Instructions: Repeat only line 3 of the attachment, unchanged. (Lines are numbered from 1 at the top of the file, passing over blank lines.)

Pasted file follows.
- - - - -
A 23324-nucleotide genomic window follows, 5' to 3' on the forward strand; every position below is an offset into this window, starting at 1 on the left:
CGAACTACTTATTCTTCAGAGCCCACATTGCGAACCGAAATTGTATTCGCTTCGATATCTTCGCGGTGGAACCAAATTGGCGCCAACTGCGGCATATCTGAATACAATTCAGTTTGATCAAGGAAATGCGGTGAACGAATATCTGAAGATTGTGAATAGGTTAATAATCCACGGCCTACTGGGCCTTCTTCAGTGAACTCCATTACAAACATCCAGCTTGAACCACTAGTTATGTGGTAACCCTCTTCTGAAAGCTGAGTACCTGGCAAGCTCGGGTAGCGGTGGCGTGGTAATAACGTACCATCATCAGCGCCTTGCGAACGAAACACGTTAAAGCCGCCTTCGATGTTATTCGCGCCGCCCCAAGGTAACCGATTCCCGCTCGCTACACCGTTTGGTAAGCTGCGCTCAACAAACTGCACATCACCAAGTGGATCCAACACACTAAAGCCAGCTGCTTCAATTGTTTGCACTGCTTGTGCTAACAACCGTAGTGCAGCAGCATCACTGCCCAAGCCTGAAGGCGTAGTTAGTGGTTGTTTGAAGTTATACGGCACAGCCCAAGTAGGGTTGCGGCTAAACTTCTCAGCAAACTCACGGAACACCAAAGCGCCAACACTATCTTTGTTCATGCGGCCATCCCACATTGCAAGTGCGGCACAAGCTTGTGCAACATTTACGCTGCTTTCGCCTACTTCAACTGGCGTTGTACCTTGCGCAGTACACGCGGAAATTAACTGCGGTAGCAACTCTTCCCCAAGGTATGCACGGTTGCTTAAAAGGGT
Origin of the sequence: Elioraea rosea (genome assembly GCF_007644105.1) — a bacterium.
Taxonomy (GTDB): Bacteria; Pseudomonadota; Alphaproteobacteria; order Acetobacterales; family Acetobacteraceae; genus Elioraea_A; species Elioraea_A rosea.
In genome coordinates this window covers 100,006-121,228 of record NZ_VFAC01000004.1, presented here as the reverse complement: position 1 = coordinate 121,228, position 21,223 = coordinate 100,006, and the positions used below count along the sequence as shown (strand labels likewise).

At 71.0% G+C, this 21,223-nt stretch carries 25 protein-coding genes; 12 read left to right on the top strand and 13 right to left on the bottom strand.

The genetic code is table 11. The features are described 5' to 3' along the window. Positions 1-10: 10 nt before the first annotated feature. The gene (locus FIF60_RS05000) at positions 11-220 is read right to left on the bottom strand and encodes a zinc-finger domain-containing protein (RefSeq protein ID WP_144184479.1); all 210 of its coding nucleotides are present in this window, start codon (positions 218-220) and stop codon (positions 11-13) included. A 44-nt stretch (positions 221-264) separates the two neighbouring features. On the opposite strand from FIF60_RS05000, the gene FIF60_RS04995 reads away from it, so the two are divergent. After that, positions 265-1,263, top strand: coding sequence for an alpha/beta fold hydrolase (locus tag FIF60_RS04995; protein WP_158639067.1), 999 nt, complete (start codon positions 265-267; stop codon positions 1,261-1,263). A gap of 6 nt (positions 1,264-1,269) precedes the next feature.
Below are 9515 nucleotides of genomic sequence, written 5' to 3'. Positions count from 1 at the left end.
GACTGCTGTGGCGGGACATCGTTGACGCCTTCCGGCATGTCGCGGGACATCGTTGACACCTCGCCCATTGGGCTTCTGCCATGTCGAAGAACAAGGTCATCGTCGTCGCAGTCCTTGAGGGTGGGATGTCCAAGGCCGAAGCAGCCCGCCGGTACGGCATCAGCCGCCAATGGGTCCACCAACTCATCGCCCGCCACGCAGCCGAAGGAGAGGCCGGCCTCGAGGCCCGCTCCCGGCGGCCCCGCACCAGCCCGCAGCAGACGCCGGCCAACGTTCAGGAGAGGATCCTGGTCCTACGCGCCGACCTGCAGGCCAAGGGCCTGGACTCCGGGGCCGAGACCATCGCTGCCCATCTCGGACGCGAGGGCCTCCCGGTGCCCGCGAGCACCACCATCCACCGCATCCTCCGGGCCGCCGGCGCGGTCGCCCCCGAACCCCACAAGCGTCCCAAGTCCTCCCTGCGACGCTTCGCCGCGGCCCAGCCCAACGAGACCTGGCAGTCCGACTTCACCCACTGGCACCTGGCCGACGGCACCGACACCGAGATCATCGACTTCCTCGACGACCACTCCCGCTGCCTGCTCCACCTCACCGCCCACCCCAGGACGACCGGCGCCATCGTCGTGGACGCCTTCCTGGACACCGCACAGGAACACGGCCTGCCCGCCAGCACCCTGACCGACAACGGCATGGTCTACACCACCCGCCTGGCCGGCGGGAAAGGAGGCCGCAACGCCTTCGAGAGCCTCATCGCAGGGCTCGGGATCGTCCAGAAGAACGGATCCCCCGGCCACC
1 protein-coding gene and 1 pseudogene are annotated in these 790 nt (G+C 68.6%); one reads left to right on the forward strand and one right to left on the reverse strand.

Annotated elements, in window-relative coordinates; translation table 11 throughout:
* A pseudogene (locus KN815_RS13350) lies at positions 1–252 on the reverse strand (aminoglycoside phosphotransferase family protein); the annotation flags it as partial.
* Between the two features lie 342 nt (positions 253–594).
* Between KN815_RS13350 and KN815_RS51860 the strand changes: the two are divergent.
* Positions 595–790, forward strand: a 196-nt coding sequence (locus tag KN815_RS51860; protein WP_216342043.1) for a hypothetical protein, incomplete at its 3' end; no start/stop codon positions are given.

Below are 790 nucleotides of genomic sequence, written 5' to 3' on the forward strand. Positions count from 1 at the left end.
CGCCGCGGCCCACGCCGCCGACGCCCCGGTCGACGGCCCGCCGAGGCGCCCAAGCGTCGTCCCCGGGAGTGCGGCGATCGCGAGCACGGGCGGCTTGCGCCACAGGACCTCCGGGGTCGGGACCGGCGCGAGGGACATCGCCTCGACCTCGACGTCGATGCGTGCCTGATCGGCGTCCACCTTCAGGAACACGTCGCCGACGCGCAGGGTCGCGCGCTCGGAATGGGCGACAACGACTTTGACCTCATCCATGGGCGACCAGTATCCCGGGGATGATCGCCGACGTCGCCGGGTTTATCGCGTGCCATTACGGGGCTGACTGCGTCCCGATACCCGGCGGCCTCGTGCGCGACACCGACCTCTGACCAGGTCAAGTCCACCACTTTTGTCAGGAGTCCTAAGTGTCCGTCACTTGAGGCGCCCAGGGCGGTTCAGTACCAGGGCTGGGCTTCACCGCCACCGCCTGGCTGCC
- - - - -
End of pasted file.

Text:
Origin of the sequence: Elioraea rosea (genome assembly GCF_007644105.1) — a bacterium.